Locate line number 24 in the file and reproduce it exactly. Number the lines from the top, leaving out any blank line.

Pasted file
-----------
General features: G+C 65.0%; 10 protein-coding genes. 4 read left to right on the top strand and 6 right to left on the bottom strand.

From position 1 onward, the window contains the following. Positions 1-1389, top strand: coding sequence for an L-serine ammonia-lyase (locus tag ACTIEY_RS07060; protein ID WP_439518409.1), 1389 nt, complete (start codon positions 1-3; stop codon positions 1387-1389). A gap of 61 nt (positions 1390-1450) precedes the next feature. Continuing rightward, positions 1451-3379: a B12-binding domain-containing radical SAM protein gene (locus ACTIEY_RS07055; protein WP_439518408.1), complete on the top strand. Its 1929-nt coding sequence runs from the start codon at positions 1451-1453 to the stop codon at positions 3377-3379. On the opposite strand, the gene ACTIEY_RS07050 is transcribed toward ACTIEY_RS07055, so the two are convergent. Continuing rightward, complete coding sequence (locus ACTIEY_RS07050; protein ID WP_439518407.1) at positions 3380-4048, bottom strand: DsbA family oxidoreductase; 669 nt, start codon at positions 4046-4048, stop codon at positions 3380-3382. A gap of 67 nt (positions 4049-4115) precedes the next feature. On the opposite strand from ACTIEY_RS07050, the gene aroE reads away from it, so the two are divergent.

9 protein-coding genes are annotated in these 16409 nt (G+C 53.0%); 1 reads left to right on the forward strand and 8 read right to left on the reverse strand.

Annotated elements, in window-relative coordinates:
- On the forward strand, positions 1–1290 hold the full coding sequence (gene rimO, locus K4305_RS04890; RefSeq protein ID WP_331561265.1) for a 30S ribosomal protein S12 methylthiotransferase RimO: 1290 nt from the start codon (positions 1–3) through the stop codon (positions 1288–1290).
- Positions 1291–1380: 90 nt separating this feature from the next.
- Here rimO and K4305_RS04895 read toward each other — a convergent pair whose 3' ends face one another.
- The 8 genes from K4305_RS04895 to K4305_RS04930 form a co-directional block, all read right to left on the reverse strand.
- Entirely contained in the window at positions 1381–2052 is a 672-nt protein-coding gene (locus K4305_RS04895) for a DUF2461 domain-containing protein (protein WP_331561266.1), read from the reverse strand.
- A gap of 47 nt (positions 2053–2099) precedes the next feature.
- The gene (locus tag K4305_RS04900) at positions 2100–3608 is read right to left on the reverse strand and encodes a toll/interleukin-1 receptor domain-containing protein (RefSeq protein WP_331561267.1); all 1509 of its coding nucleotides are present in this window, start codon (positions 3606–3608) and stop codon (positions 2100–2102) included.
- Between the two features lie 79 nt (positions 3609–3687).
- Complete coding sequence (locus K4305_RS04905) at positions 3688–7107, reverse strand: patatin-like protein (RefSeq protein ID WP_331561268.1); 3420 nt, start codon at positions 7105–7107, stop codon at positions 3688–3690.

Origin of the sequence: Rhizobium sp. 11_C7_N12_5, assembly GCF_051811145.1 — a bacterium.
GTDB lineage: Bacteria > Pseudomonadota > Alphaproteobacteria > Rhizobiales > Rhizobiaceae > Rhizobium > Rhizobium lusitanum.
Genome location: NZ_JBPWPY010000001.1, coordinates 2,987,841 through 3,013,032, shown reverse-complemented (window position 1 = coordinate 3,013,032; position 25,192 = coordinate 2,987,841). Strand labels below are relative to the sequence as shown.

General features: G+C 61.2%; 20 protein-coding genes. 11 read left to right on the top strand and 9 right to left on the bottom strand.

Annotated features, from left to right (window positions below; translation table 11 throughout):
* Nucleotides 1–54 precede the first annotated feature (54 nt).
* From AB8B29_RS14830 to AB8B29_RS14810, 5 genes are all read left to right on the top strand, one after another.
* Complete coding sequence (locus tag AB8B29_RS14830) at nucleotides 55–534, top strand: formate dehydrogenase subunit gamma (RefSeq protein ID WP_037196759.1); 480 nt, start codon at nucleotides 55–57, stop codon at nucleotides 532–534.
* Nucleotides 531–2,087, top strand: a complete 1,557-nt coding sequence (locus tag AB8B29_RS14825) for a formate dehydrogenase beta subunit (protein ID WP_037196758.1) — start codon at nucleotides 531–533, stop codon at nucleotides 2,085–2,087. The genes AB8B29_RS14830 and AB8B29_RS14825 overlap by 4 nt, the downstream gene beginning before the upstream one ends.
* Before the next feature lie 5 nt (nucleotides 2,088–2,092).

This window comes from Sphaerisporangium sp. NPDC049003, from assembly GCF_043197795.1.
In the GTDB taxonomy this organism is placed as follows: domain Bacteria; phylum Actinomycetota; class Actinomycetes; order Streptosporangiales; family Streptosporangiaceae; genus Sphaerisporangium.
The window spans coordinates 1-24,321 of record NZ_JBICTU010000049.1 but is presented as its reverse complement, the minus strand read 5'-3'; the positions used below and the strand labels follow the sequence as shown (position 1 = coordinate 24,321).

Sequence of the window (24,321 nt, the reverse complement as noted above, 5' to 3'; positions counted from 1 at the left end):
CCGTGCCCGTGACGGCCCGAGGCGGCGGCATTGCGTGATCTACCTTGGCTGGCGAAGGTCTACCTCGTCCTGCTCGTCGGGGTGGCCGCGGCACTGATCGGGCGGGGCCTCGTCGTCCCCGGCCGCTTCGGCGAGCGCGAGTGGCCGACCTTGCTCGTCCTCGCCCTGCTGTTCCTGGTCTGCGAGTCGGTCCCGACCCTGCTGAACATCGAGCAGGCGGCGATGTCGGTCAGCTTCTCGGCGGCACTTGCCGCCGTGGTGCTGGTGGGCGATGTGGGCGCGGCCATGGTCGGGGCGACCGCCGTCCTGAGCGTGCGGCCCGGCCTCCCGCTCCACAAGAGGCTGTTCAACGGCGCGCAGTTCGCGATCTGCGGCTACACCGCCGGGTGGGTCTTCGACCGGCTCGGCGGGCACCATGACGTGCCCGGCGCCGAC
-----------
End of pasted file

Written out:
This window comes from Sphaerisporangium sp. NPDC049003, from assembly GCF_043197795.1.